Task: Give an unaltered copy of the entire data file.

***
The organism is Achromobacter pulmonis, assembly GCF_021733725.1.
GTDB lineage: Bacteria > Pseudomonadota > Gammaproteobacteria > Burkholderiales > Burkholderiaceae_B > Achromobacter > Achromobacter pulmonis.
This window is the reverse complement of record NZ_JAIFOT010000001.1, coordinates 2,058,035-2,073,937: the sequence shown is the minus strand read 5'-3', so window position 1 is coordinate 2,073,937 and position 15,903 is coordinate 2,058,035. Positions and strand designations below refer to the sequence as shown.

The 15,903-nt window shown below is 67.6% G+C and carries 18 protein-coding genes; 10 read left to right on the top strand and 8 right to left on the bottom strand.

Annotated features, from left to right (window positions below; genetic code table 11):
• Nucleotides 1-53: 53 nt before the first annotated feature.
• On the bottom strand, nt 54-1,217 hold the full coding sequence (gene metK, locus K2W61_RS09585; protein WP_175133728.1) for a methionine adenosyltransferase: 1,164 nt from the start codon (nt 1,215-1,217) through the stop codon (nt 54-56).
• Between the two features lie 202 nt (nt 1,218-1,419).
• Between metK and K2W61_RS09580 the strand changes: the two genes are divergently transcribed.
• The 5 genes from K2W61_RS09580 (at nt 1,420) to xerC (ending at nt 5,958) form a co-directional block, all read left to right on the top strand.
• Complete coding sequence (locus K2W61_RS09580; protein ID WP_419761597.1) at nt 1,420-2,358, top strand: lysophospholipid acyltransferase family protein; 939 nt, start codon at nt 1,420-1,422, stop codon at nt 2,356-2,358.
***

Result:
The organism is Achromobacter pulmonis, assembly GCF_021733725.1.
GTDB lineage: Bacteria > Pseudomonadota > Gammaproteobacteria > Burkholderiales > Burkholderiaceae_B > Achromobacter > Achromobacter pulmonis.
This window is the reverse complement of record NZ_JAIFOT010000001.1, coordinates 2,058,035-2,073,937: the sequence shown is the minus strand read 5'-3', so window position 1 is coordinate 2,073,937 and position 15,903 is coordinate 2,058,035. Positions and strand designations below refer to the sequence as shown.

The 15,903-nt window shown below is 67.6% G+C and carries 18 protein-coding genes; 10 read left to right on the top strand and 8 right to left on the bottom strand.

Annotated features, from left to right (window positions below; genetic code table 11):
• Nucleotides 1-53: 53 nt before the first annotated feature.
• On the bottom strand, nt 54-1,217 hold the full coding sequence (gene metK, locus K2W61_RS09585; protein WP_175133728.1) for a methionine adenosyltransferase: 1,164 nt from the start codon (nt 1,215-1,217) through the stop codon (nt 54-56).
• Between the two features lie 202 nt (nt 1,218-1,419).
• Between metK and K2W61_RS09580 the strand changes: the two genes are divergently transcribed.
• The 5 genes from K2W61_RS09580 (at nt 1,420) to xerC (ending at nt 5,958) form a co-directional block, all read left to right on the top strand.
• Complete coding sequence (locus K2W61_RS09580; protein ID WP_419761597.1) at nt 1,420-2,358, top strand: lysophospholipid acyltransferase family protein; 939 nt, start codon at nt 1,420-1,422, stop codon at nt 2,356-2,358.